Ecuador is a great country for riding the local buses and observing people and culture up close. Unlike the chicken buses in Guatemala, you can usually reserve a seat on a bus in Ecuador and there is no expectation that three people should share the seat.
This is a country where climate is determined by altitude rather than latitude for while it lies on the equator it is bisected by the Andes Mountains and the temperature can be quite chilly at times.
This is also a country where there seems to be a few too many evangelical Christians from the United States running around trying to convert the people.
Quito (Old city is UNESCO World Heritage Site)
Side trip: La Mitad del Mundo (middle of the world with latitude “0”
Avenue of the Volcanoes
Banos (the great outdoors
Riobamba (tallest volcano in Ecuador and departure point for one of the most spectacular train routes in the world)
Cuenca (colonial city)
Otavalo (famous Indian market)
Quito (for flight home)
Quito, the capital, is located a few kilometers south of the equator, the imaginary line that divides the earth into two hemispheres at 0 degrees latitude. It is located in a valley flanked by the Andes. With an altitude of 2,850 meters, it is the second highest capital in South America after La Paz in Bolivia, and the third highest in the world.
The city is divided into modern and colonial Quito. The old city is a UNESCO World Heritage site with outstanding colonial monuments. While the old city is certainly worth a visit, I would think twice about staying there. It did not seem to be the friendliest place and we were glad to escape into a church to collect ourselves when we got lost on the back streets. My (then) husband had his bag slashed and its contents taken when we were mobbed crossing the street. We saw policemen laughing with one another when they stole the basket of goods an Indian woman was selling; it was obvious they didn’t care who saw them do it.
La Mitad del Mundo
Fifteen kilometers north of Quito is where the middle of the world where latitude “0” is marked. There is an Equatorial Monument where you can take pictures with one foot in each hemisphere. There is also the Musio Etnografico, an interesting museum that retraces the histories of the different ethnic groups that make up Ecuador today.
Avenue of the volcanoes
The Pan American highway runs south from Quito between majestic, snow-capped volcanoes, offering numerous climbing opportunities for those so inclined. The four hour ride is spectacular for the road winds around mountains, over fast flowing rivers, past simple villages and picture perfect yet incredibly steep garden plots. The bus stops in Riobamba and you go to a different terminal for the bus to for Banos (we took a taxi between terminals).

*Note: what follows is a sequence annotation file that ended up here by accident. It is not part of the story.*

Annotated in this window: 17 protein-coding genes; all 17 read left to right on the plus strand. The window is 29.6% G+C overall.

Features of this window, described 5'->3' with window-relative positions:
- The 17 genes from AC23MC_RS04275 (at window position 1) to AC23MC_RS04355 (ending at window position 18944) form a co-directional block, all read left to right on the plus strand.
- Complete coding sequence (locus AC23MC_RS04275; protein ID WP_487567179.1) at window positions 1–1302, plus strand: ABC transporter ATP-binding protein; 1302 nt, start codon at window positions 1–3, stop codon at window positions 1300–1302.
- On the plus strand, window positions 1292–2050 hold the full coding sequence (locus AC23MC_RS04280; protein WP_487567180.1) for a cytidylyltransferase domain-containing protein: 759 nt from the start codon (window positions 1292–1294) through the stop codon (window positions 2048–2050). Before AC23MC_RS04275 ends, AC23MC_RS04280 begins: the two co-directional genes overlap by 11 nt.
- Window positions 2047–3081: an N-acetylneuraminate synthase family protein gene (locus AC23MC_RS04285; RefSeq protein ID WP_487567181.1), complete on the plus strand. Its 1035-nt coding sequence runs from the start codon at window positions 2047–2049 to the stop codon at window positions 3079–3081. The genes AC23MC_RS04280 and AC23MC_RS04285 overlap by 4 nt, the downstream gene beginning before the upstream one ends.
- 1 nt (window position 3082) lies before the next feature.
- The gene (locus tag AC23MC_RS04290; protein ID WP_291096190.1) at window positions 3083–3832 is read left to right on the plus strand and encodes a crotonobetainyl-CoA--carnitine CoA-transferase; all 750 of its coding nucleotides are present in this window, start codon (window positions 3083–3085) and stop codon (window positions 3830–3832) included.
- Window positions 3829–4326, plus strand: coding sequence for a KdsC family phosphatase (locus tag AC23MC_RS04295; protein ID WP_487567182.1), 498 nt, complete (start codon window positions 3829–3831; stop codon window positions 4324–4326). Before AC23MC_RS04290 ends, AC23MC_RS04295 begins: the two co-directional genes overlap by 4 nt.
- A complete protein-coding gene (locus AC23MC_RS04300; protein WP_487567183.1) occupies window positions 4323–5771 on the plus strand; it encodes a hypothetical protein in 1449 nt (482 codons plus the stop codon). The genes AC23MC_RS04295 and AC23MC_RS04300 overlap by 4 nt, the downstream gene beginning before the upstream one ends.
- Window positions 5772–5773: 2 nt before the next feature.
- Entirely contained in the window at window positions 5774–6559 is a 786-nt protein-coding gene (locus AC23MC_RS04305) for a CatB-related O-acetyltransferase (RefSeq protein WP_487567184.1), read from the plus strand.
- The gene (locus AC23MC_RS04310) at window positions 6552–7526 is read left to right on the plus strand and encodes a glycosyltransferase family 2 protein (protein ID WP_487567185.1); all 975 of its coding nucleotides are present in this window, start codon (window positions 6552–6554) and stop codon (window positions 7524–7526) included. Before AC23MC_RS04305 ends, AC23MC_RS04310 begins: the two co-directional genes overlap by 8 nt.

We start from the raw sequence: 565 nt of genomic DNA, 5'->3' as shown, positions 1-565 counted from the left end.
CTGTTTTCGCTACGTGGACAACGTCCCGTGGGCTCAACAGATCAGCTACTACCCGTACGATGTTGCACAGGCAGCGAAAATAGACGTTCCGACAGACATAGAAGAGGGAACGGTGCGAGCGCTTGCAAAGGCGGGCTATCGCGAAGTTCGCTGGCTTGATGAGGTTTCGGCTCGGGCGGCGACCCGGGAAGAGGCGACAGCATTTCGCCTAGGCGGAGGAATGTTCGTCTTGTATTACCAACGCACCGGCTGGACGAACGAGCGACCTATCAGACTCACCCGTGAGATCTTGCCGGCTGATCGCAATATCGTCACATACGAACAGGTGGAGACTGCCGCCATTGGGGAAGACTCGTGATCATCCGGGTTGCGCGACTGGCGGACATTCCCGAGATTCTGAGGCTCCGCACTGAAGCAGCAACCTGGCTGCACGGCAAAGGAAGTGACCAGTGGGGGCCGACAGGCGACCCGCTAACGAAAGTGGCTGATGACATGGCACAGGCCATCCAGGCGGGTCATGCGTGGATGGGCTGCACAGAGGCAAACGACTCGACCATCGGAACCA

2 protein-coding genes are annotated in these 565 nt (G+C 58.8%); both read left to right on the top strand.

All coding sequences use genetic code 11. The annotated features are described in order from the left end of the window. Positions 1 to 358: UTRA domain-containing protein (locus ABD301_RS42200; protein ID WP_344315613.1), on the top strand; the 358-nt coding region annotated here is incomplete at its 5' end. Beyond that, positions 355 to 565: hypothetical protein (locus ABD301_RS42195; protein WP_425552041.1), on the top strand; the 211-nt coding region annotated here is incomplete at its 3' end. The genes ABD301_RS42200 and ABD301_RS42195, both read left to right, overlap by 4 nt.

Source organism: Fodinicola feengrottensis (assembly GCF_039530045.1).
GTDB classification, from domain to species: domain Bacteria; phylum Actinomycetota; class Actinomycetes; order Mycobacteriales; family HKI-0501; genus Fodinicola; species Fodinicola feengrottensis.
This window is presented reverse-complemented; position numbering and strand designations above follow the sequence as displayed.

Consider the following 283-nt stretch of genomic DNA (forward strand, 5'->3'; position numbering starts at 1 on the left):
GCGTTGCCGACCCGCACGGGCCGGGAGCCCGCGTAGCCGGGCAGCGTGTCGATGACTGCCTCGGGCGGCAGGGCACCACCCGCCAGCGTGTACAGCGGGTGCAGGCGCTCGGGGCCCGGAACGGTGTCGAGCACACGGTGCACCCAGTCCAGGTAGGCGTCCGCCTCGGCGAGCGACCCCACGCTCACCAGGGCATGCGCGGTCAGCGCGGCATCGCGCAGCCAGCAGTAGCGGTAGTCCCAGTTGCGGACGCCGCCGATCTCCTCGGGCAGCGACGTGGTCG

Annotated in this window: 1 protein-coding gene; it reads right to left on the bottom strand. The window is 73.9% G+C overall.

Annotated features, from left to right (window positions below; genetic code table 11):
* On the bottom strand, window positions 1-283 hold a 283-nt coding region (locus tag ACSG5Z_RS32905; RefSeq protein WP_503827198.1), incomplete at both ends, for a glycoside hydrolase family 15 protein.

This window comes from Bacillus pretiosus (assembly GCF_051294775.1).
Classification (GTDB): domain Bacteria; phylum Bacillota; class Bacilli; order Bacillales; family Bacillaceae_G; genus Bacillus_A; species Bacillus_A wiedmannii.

Banos is the Spanish word for baths and the town was given that name because of its hot springs that are popular with locals and tourists alike. The setting is perfect with its lush green mountain landscape and certainly a place to stay awhile with good choices for hotels and restaurants and outstanding trails for hiking and biking. The place is also well known for its Spanish schools.
I fell in love with the Luna Runtun Resort and if I ever won a lottery I would stay there for a week or so and contemplate the meaning of life (which is the question posed on one of its signs). We did splurge on a meal and have a tour of the grounds.
The road from Banos to Puyo is spectacular but one you should only consider if you are prepared to die. The bus hugs the mountain for almost four hours and you can’t see the road below, only the drop to the valley. For me—never again!
Riobamba is about 200 kilometers from Quito and the departure point for what is considered to be one of the most spectacular train routes in the world. It also boasts the tallest volcano in Ecuador, Chimborazo at 6,310 meters. It’s not a very touristy place and we were doubtful that it was the start of the famous train trip until we got to the station and saw so many foreign tourists. Unfortunately the train was not running but they had equipped a bus with special wheels so it could ride the rails. There was not much room for passengers on this bus-train and it was a bit mob scene as people crowded on. The bus-train actually took off with young European students on board much to the horror of their teachers who were still in line purchasing tickets.
We chose to get to Cuenca on a bus that goes on the road instead of on a train track. It was an exciting journey with the bus making its way up steep inclines through a series of switchbacks, its brakes shrieking endlessly. We travelled through Indian settlements of sod houses with thatch roofs, tethered goats, small children carrying smaller children, farmers beating grain, clothes drying on bushes. Locals got on and off the bus. There were rosy-cheeked women dressed in sequin-bordered wool skirts and decorative necklaces. Most carried a sleeping baby in a shawl strung across their back.
Cuenca is another colonial city with cobblestone streets and houses with red tiled roofs. For what it’s worth, Panama hats are made here (not in Panama). If you are in the mood for shopping, take the short bus ride to the village of Chordeleg where you’ll find fine filigree gold and silver jewelry (plus the kind of stuff that turns your finger green).
You can return to Quito by bus or plane. We took the long way around—back to Banos and then on the Puyo and Tena.
The world famous indigenous market is held in Otavalo, north of Quito every Saturday. The market dates back to pre-Inca days. A number of local buses go there from Quito; the trip takes about two hours and is very inexpensive.
Otavalo is a pleasant little town and you may decide to stay for a couple of days.
By Sylvia Fanjoy
Photo credits Sylvia Fanjoy
© Riding the buses 2010